Think of it: Day was 9 when Woods won that 1997 Masters, McIl­roy was 7 and Ko was born 11 days af­ter Tiger slipped on his rst of four green jack­ets.

The depth of ta­lent in men’s golf was demon­strated last year when McIl­roy missed time with an an­kle in­jury.

“When Rory got hurt, in­stead of the PGA Cham­pi­onship and the FedEx Cup Playo s be­ing un­in­ter­est­ing, Ja­son won two of the playo events (plus the PGA), Rickie one and Spieth the other,” Mas­catello says. “The No 1 player couldn’t play for six weeks, and there was more at­ten­tion to the game



than ever.”

That was not al­ways the case when Woods was at the top and fan in­ter­est tended to wane when he was in­jured or play­ing poorly. For decades, golf po­si­tioned it­self as a sport whose value was de ned not by the size of its au­di­ence but by the qual­ity of those fans – a de­mo­graphic with buy­ing power. In the heady early days of Tiger-gen­er­ated TV rat­ings, golf got taken out of its game plan.

“Tiger got golf o mes­sage, but we all got swept up in it,” says one busi­ness in­sider, speak­ing not for at­tri­bu­tion be­cause he does busi­ness with the PGA Tour. “They got very for­tu­nate that Jor­dan came along with his squeaky-clean im­age. Rickie gets it in terms of the me­dia, the pub­lic and spon­sors. Ja­son got his act to­gether. But I still think Rory will be the guy.”

De­spite not win­ning a ma­jor in 2015, McIl­roy won twice on the PGA Tour, in­clud­ing the WGC-Cadil­lac Match Play, and three times on the Euro­pean Tour, in­clud­ing the DP World Tour Cham­pi­onship.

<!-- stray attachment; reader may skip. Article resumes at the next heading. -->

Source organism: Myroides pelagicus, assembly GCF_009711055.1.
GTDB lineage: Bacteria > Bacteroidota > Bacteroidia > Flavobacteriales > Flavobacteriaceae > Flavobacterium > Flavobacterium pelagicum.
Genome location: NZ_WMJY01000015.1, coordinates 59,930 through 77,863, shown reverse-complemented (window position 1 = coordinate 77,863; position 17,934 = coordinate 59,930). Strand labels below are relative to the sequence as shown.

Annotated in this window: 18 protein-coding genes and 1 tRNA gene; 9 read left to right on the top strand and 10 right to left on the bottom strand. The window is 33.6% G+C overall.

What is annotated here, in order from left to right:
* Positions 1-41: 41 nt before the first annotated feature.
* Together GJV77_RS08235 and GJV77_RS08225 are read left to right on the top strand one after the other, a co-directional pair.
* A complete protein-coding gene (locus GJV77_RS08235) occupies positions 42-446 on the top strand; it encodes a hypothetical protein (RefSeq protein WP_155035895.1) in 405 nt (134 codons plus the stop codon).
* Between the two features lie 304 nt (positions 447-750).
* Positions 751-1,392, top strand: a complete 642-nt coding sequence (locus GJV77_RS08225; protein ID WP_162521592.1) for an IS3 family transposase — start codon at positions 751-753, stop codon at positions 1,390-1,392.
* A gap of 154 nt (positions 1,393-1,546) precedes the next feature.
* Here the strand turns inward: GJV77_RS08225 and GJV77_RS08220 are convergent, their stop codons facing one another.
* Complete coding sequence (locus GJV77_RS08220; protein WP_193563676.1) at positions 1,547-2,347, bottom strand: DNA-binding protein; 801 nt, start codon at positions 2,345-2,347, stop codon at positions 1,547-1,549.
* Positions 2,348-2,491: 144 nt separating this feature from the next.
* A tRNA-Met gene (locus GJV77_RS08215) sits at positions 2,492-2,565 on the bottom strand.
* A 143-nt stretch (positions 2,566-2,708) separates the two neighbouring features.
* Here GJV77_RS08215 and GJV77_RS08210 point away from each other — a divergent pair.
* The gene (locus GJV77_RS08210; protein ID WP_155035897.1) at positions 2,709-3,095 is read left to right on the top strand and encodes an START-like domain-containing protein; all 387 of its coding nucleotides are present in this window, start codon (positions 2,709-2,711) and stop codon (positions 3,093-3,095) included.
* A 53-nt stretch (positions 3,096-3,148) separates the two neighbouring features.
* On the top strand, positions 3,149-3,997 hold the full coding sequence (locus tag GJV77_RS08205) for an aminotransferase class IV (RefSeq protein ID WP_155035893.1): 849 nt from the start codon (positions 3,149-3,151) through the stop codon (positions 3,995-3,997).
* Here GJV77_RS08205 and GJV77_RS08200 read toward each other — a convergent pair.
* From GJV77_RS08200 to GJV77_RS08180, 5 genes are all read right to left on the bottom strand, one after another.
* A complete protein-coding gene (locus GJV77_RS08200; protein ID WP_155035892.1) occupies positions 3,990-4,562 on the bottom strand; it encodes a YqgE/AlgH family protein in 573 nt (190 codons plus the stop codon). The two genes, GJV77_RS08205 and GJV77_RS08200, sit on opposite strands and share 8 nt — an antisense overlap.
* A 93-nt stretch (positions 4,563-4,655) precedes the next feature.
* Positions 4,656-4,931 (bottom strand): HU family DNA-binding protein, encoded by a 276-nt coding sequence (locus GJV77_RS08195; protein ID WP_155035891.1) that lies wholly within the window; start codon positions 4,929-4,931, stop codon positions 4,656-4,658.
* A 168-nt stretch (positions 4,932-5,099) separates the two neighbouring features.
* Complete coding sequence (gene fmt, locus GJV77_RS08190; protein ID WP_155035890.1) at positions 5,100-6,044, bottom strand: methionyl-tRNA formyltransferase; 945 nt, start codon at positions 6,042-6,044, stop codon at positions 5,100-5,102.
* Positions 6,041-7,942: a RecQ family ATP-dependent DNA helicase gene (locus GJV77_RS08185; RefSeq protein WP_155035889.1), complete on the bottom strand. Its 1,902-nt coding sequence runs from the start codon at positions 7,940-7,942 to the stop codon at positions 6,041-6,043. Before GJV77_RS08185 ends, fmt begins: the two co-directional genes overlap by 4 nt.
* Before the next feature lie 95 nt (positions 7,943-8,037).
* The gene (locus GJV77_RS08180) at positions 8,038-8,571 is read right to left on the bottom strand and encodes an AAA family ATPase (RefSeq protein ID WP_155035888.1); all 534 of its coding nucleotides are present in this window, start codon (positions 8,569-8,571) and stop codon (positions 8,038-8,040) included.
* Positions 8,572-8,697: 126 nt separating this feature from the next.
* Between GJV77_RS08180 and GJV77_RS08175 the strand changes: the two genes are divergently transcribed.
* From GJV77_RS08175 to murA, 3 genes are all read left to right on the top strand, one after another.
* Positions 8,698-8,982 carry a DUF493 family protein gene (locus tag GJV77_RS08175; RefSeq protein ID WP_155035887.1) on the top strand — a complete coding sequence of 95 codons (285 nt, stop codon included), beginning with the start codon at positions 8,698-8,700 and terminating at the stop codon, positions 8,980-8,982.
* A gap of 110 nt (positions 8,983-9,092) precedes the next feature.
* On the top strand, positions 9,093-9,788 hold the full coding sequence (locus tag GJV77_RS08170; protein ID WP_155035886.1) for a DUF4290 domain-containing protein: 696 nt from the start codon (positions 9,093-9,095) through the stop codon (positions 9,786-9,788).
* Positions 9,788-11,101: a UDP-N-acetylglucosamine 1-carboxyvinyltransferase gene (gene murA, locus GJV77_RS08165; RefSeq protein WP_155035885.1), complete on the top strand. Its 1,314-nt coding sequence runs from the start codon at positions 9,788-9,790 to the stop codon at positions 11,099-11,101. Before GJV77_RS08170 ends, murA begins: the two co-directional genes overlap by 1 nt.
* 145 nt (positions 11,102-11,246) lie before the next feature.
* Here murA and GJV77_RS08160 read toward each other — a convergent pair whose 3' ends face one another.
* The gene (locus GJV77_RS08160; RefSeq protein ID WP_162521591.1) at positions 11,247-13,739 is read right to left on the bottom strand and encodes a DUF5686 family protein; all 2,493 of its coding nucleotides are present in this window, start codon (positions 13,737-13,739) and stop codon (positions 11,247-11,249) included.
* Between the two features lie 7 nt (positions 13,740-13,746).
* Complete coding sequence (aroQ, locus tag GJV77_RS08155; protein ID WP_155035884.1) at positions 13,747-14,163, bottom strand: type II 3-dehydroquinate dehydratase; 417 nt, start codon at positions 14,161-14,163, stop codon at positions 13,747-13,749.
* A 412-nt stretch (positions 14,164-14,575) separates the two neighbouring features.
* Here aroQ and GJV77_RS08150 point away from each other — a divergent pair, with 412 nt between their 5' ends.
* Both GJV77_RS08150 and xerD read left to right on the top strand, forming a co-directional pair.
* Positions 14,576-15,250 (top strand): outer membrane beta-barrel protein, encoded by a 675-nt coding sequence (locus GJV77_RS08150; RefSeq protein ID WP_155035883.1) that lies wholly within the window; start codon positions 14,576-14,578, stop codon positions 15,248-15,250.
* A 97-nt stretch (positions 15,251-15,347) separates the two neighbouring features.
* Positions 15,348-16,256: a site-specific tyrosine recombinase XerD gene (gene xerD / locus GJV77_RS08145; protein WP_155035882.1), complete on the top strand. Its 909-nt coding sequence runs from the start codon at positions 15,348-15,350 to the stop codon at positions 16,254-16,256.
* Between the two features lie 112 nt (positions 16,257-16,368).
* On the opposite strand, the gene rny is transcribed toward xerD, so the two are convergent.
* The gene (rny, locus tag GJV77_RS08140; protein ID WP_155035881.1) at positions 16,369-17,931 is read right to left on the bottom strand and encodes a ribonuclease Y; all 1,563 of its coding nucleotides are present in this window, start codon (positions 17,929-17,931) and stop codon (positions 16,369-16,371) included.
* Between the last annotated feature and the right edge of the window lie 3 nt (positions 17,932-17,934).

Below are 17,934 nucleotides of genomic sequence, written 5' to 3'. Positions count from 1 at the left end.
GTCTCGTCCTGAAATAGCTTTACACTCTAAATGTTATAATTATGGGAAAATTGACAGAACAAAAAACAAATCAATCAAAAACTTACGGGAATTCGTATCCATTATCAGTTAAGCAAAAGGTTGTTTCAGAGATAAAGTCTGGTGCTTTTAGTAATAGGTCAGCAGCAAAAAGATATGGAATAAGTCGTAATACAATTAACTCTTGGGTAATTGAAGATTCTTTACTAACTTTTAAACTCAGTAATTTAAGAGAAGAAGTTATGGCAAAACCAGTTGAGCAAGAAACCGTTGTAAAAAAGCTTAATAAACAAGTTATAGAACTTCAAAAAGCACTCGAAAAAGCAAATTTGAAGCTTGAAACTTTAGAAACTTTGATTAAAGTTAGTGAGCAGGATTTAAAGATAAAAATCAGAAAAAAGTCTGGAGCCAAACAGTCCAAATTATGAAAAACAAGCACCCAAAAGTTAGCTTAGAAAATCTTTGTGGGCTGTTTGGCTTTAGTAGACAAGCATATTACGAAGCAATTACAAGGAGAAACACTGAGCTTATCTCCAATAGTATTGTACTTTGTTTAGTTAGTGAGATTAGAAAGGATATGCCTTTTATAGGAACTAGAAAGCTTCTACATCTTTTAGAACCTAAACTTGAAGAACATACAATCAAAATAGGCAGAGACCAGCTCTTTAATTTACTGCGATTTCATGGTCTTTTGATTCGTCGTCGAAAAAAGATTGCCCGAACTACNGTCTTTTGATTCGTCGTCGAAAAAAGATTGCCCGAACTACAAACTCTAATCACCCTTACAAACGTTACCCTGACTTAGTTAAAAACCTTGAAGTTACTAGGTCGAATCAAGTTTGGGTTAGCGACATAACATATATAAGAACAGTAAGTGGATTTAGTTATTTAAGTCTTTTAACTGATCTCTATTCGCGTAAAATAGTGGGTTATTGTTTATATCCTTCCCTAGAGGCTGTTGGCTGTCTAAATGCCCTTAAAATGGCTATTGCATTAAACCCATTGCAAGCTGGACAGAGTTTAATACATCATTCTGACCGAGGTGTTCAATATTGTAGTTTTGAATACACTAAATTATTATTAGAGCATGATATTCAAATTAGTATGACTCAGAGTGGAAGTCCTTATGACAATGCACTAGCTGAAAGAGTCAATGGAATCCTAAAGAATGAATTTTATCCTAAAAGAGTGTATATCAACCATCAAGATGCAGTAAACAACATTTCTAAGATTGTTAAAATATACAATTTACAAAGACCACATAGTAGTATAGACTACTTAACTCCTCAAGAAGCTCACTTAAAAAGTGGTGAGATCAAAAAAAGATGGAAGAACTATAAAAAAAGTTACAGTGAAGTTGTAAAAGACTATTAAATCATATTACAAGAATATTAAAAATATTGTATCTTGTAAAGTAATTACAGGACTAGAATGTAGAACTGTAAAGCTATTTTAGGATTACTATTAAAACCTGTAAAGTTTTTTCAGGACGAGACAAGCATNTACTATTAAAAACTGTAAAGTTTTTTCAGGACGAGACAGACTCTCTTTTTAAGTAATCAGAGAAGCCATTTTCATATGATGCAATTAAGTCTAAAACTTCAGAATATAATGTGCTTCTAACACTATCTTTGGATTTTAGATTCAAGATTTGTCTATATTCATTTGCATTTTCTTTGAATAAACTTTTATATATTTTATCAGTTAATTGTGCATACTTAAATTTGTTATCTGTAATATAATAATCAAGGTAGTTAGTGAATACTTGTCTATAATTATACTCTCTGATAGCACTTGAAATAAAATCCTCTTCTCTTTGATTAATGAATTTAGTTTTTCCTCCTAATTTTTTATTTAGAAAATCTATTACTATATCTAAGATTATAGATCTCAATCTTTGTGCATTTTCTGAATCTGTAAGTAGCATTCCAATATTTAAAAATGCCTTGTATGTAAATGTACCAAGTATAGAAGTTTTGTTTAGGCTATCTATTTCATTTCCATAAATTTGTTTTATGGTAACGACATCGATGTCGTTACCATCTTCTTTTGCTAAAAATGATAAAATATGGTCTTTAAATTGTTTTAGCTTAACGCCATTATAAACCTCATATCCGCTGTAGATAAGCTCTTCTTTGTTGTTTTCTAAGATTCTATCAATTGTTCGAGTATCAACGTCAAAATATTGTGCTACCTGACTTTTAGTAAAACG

Spieth had ve PGA Tour wins, in­clud­ing the Masters and US Open; Day had the PGA Cham­pi­onship, The Bar­clays and the BMW Cham­pi­onship among his ve tour wins; Fowler earned ti­tles at the Play­ers and the Deutsche Bank; and Zach John­son, who is No 15 on the GD50, won the Open for his sec­ond ma­jor and 12th ca­reer vic­tory.

“In terms of en­ter­tain­ment and grow­ing the game, we have some re­ally good kids: Rickie, Rory, Jor­dan and Ja­son,” says the busi­ness in­sider. “The con­sumer wants good guys. That’s who these kids are.”

Agents even speak glow­ingly of clients who are not their own, re­al­is­ing their greatness will lift the en­tire golf mar­ket the way Woods helped make money for ev­ery­one as­so­ci­ated with the game. Spieth is rep­re­sented by La­gardère Un­lim­ited, John­son is at Wasser­man with Day and Fowler, and McIl­roy is the sole client at Rory McIl­roy Inc.

Be­fore Tiger, the lead­ing money-win­ner on the PGA Tour made barely more than the av­er­age Ma­jor League Base­ball player. Woods changed all that. He helped quin­tu­ple PGA Tour purses and brought in new spon­sors like nan­cial in­sti­tu­tions, elec­tron­ics, phar­ma­ceu­ti­cals and petro­chem­i­cals.